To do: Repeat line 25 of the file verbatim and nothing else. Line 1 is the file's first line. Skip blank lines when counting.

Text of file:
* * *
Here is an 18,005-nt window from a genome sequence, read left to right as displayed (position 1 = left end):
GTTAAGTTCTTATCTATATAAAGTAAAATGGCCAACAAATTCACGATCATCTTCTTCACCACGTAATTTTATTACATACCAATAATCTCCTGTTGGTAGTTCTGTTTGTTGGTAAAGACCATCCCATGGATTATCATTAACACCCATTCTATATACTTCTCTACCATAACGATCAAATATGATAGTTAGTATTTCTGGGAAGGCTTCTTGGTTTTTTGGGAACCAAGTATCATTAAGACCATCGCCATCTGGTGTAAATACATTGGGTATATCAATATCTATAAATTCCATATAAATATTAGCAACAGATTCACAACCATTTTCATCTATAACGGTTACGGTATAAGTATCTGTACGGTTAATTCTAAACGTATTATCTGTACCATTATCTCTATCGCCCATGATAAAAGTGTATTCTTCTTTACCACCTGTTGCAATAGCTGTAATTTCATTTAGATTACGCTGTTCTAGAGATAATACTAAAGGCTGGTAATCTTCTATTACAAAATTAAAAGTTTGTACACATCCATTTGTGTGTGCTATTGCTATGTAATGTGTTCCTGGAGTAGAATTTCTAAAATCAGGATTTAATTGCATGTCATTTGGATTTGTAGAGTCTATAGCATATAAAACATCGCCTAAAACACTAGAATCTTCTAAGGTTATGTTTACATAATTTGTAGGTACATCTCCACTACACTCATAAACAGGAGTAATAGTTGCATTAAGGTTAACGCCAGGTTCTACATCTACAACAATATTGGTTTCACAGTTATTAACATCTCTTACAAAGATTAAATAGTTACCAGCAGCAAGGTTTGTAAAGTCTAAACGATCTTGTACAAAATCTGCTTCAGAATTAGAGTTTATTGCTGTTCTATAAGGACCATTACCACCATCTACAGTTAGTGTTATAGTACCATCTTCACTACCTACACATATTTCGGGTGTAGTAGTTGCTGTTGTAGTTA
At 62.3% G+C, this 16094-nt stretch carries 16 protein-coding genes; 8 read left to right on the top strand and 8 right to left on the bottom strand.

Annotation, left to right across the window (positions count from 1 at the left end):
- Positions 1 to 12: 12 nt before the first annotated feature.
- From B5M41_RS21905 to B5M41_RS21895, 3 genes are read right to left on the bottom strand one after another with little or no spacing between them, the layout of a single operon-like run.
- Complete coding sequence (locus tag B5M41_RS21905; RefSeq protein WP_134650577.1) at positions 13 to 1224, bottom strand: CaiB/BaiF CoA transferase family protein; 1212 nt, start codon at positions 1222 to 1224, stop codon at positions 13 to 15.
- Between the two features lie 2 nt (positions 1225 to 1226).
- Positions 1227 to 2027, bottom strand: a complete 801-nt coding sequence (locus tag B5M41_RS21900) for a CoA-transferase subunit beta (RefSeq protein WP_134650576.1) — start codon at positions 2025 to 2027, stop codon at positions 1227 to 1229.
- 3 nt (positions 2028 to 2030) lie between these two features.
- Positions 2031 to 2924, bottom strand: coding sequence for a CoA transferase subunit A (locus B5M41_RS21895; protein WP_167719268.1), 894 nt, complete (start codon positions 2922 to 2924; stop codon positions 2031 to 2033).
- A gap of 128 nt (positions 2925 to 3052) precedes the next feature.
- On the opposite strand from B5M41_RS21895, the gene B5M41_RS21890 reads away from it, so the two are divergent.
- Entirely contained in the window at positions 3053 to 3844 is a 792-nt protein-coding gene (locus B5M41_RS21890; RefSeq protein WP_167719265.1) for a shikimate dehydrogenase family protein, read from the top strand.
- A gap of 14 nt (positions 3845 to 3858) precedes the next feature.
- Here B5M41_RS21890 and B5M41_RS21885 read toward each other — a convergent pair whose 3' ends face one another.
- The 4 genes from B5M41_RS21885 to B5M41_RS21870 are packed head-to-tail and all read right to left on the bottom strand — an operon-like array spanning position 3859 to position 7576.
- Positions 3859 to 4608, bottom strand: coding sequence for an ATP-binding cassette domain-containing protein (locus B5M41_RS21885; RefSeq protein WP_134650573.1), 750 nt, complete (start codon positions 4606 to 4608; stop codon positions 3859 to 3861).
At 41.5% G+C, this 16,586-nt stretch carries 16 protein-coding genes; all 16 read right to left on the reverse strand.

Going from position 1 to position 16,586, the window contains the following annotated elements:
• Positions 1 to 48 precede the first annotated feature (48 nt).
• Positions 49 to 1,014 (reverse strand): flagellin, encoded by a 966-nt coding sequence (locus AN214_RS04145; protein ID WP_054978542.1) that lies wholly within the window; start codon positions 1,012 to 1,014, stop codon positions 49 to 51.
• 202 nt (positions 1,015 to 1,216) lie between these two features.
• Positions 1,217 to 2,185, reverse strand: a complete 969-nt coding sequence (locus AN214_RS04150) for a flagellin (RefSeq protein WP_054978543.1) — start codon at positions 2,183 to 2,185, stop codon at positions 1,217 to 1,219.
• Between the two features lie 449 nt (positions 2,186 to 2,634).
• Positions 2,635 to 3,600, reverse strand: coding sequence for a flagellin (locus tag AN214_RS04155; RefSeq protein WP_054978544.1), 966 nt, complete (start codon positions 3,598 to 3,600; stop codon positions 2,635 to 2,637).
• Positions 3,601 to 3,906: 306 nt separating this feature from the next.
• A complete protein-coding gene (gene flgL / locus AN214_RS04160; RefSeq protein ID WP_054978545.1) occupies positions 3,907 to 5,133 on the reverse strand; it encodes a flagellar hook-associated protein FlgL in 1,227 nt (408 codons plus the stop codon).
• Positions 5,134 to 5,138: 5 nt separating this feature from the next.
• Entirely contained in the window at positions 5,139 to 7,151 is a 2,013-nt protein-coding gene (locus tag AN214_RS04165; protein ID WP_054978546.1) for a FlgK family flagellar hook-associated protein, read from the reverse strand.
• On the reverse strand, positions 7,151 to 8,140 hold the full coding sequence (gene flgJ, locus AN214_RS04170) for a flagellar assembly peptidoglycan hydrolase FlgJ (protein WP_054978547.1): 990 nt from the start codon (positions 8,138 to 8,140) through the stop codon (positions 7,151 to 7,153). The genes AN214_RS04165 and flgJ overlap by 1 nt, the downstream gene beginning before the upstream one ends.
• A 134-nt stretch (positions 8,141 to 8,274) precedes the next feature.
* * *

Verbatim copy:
• Between the two features lie 449 nt (positions 2,186 to 2,634).